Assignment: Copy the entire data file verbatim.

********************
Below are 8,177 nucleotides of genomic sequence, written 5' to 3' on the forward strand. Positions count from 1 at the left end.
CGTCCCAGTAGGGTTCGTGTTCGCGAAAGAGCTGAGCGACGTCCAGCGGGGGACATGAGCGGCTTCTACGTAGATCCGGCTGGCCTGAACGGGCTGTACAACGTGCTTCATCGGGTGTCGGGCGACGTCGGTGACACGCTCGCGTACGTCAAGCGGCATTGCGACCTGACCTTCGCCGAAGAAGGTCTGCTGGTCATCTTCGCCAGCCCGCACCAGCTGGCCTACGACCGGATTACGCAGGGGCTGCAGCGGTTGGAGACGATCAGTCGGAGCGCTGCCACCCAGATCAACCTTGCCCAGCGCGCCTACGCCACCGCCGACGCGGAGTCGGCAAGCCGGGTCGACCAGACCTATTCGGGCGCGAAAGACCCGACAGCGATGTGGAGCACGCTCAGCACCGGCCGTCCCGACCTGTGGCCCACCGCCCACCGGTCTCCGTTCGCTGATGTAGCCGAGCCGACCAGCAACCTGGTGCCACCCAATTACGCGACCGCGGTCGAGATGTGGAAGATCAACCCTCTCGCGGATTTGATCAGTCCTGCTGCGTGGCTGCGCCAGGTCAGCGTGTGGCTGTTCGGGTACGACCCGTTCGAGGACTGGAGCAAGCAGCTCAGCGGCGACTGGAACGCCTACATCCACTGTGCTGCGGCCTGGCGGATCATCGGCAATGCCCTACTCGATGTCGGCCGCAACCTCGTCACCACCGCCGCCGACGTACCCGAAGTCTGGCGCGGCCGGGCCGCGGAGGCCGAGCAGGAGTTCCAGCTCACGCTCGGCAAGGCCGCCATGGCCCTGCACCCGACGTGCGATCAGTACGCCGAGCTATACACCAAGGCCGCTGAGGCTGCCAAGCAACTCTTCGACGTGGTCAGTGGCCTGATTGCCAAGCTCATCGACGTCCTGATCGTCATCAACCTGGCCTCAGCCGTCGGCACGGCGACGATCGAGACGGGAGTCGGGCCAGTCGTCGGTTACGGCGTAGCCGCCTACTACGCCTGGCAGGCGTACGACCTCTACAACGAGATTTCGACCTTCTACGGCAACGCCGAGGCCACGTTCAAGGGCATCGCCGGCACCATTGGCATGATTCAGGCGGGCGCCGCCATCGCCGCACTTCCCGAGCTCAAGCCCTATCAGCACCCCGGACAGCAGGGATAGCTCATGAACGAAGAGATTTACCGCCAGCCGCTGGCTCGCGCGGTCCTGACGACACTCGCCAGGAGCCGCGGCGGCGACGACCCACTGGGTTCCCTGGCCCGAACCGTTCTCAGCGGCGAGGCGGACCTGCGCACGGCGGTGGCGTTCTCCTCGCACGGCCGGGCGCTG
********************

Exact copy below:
Below are 8,177 nucleotides of genomic sequence, written 5' to 3' on the forward strand. Positions count from 1 at the left end.
CGTCCCAGTAGGGTTCGTGTTCGCGAAAGAGCTGAGCGACGTCCAGCGGGGGACATGAGCGGCTTCTACGTAGATCCGGCTGGCCTGAACGGGCTGTACAACGTGCTTCATCGGGTGTCGGGCGACGTCGGTGACACGCTCGCGTACGTCAAGCGGCATTGCGACCTGACCTTCGCCGAAGAAGGTCTGCTGGTCATCTTCGCCAGCCCGCACCAGCTGGCCTACGACCGGATTACGCAGGGGCTGCAGCGGTTGGAGACGATCAGTCGGAGCGCTGCCACCCAGATCAACCTTGCCCAGCGCGCCTACGCCACCGCCGACGCGGAGTCGGCAAGCCGGGTCGACCAGACCTATTCGGGCGCGAAAGACCCGACAGCGATGTGGAGCACGCTCAGCACCGGCCGTCCCGACCTGTGGCCCACCGCCCACCGGTCTCCGTTCGCTGATGTAGCCGAGCCGACCAGCAACCTGGTGCCACCCAATTACGCGACCGCGGTCGAGATGTGGAAGATCAACCCTCTCGCGGATTTGATCAGTCCTGCTGCGTGGCTGCGCCAGGTCAGCGTGTGGCTGTTCGGGTACGACCCGTTCGAGGACTGGAGCAAGCAGCTCAGCGGCGACTGGAACGCCTACATCCACTGTGCTGCGGCCTGGCGGATCATCGGCAATGCCCTACTCGATGTCGGCCGCAACCTCGTCACCACCGCCGCCGACGTACCCGAAGTCTGGCGCGGCCGGGCCGCGGAGGCCGAGCAGGAGTTCCAGCTCACGCTCGGCAAGGCCGCCATGGCCCTGCACCCGACGTGCGATCAGTACGCCGAGCTATACACCAAGGCCGCTGAGGCTGCCAAGCAACTCTTCGACGTGGTCAGTGGCCTGATTGCCAAGCTCATCGACGTCCTGATCGTCATCAACCTGGCCTCAGCCGTCGGCACGGCGACGATCGAGACGGGAGTCGGGCCAGTCGTCGGTTACGGCGTAGCCGCCTACTACGCCTGGCAGGCGTACGACCTCTACAACGAGATTTCGACCTTCTACGGCAACGCCGAGGCCACGTTCAAGGGCATCGCCGGCACCATTGGCATGATTCAGGCGGGCGCCGCCATCGCCGCACTTCCCGAGCTCAAGCCCTATCAGCACCCCGGACAGCAGGGATAGCTCATGAACGAAGAGATTTACCGCCAGCCGCTGGCTCGCGCGGTCCTGACGACACTCGCCAGGAGCCGCGGCGGCGACGACCCACTGGGTTCCCTGGCCCGAACCGTTCTCAGCGGCGAGGCGGACCTGCGCACGGCGGTGGCGTTCTCCTCGCACGGCCGGGCGCTG